1. Roy Halladay, RHP, Phillies
Season Stats:19-10, 210 Ks, 2.49 ERA, 1.07 WHIP, 8.1 K/9, 7.50 K/BB, 8 CG, 3 SHO
2. Adam Wainwright, RHP, Cardinals
Season Stats:19-11, 206 Ks, 2.45 ERA, 1.05 WHIP, 8.3 K/9, 3.75 K/BB, 5 CG, 2 SHO
This race remains impossibly tight, but again, Halladay gets the edge due to his decisive edge in innings, K/BB ratio, and complete games and shutouts. Also, don't forget that Halladay threw a perfect game in May. Not only is that a point in his favor, but if he does win the Cy Young, he'll be just the second man to do so for a season in which he pitched a perfect game. The first was Sandy Koufax in 1965.
3) Ubaldo Jimenez, RHP, Rockies
Season Stats:19-6, 192 Ks, 2.84 ERA, 1.16 WHIP, 8.5 K/9, 2.34 K/BB, 4 CG, 2 SHO
Josh Johnson deserves to be on this list with his major league leading 2.30 ERA and support-neutral record of 18-10, but the gap between his performance and Jimenez's is not all that great. Ubaldo was Tulowitzki-hot to start the season and should finish with 20 wins and 200 strikeouts. It's hard to argue too vehemently against that.
1. Neftali Feliz, RHP, Rangers (1)
Season Stats: 3.00 ERA, 0.92 WHIP, 9.4 K/9, 3.88 K/BB, 36 SV
Feliz made just one appearance in the last week in part because he was on unofficial paternity leave to attend the birth of his daughter (speaking of which, it's time for Major League Baseball to make paternity leave official like bereavement leave, so that teams aren't penalized when their players try to be good fathers and husbands). As a result, Feliz is still one save shy of the rookie record, which is the key to his candidacy for this award.
2) Austin Jackson, CF, Tigers (2)
Season Stats: .300/.355/.412, 4 HRs, 36 RBIs, 24 SBs
There are many reasons to prefer Jackson over Feliz in this race. Primarily that Jackson is an everyday player who contributes in the field and on the bases as well as at the plate. There's also the fact that he's a "proper" rookie, one who made his major league debut on Opening Day, whereas Feliz spent two months in the majors in 2009, dominating in 20 relief appearances that made his 2010 performance seem tame by comparison. The rookie saves record will likely clinch it for Feliz, but don't be surprised to see Jackson take home the award.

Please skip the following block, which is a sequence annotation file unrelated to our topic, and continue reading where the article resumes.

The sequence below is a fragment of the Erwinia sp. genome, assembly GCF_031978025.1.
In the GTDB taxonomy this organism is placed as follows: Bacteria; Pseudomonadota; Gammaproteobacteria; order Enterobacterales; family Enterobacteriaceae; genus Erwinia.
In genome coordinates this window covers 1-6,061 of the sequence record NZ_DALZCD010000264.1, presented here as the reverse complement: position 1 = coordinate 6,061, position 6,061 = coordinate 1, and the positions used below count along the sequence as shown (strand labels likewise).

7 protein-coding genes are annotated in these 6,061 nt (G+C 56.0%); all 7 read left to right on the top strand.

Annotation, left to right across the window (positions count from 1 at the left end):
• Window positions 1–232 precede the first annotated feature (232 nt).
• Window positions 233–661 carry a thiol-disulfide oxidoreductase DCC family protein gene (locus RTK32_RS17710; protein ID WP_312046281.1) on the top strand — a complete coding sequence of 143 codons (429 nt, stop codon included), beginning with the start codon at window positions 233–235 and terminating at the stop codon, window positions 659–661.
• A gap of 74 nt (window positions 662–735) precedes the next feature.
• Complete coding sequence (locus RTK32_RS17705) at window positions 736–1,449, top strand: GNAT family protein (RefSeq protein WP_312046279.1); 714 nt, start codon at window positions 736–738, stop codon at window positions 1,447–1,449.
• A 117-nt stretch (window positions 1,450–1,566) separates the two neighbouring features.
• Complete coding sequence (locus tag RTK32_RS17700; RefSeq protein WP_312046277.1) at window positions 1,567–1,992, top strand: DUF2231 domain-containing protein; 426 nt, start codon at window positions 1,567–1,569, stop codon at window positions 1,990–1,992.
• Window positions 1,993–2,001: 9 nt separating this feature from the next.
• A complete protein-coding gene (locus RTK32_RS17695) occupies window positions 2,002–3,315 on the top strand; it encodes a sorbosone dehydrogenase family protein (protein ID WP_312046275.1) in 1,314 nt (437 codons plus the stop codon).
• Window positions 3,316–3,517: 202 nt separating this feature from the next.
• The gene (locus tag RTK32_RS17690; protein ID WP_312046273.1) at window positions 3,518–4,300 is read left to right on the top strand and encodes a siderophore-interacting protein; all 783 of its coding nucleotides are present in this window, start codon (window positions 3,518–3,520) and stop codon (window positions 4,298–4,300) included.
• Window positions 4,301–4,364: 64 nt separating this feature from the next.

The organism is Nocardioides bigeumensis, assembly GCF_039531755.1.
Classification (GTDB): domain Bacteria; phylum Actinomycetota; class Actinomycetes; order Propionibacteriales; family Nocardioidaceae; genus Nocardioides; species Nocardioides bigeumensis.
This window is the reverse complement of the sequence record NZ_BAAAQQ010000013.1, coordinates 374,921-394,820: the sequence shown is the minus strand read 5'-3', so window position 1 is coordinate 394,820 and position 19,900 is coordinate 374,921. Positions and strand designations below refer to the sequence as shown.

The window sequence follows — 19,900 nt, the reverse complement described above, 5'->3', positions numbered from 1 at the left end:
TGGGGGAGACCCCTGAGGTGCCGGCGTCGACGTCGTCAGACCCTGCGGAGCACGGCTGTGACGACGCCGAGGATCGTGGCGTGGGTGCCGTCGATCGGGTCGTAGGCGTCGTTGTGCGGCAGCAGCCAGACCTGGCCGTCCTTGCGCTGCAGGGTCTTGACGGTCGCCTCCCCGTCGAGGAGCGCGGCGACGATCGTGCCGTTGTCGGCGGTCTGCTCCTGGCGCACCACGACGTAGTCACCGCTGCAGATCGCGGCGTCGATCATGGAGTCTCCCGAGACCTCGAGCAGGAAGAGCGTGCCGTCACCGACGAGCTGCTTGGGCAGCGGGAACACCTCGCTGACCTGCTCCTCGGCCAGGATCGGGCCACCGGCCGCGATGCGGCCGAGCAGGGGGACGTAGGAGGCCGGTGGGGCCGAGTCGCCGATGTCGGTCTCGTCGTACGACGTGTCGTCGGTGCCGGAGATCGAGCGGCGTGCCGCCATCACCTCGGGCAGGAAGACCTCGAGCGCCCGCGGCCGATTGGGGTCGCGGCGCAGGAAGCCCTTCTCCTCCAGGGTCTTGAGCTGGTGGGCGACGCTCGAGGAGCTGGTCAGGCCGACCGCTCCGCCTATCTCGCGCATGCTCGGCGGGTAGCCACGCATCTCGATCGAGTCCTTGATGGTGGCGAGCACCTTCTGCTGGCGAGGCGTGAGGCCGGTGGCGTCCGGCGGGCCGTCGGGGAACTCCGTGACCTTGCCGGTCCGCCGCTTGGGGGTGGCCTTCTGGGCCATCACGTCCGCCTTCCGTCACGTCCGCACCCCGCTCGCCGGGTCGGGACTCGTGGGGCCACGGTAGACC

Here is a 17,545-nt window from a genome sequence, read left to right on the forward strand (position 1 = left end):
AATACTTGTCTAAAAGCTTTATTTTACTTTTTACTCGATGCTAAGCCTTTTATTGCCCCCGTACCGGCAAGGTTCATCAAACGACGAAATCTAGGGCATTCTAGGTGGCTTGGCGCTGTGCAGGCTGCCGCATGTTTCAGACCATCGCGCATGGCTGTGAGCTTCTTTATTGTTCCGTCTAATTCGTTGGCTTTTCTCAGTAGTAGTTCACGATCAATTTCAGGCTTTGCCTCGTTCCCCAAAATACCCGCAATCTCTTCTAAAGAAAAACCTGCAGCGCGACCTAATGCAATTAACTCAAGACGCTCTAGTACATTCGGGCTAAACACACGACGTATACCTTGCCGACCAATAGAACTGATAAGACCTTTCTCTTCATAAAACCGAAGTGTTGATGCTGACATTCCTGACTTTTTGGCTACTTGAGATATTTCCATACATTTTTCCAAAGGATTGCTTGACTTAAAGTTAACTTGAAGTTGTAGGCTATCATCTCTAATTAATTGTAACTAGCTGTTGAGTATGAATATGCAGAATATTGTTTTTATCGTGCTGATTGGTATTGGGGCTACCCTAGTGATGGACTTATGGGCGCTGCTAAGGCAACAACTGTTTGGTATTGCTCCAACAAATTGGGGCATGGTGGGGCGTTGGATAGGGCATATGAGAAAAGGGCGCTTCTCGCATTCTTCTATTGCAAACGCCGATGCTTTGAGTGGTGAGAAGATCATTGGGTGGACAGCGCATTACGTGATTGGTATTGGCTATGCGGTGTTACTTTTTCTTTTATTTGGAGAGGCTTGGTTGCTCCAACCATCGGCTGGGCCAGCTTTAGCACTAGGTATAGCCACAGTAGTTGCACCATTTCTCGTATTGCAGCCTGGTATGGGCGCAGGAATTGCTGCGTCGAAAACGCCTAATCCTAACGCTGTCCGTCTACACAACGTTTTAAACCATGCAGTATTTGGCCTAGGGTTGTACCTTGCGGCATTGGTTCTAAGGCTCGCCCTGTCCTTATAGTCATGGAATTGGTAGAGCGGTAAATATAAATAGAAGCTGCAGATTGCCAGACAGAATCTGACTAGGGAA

3) Wade Davis, RHP, Rays (3)
Season Stats: 12-9, 104 Ks, 4.19 ERA, 1.40 WHIP, 6.1 K/9, 1.79 K/BB
Davis took a no-decision in his lone start this past week, but he did set a season-high with eight strikeouts. That's another sign that he is rounding back into form after an underwhelming start to his first full major league season. Davis struck out nine men in his major league debut last September and `0 men in his third major league start, but had struck out as many as seven in a game just twice this season.
1. Jason Heyward, RF, Braves
Season Stats: .286/.402/.478, 18 HRs, 71 RBIs, 9 SBs
2. Jaime Garcia, LHP, Cardinals
Season Stats: 13-8, 132 Ks, 2.70 ERA, 1.31 WHIP, 7.3 K/9, 2.06 K/BB
Heyward has hit .327/.442/.505 since returning from a the disabled list after the All-Star break and .400/.519/.648 in 28 games since August 21. That late push plus the likelihood of his Braves reaching the postseason (though that really shouldn't be a factor) have inched him past Jaime Garcia. The Cardinals skipped his last start and Garcia will likely make just one more start as the Cardinals, now all but officially out of the postseason hunt, look to limit his innings.
3. Buster Posey, C, Giants
Season Stats: .325/.374/.517, 14 HRs, 61 RBIs
Posey has been a key player in the Giants' stretch-drive attempt to slip past the Padres into first place in the NL West (something they did again on Sunday thanks in part to Posey doubling twice and walking thrice in five plate appearances and scoring three runs). Posey has had two hits in five of the Giants' last six wins and has homered in three of them, including two against the Padres two weekends ago. Those performances should stick in the minds of voters and help him fend off the more impressive counting stats of full-season rookies such as the Marlins' Gaby Sanchez (18 HRs, 78 RBIs) and the Mets' Ike Davis (18 HRs, 69 RBIs).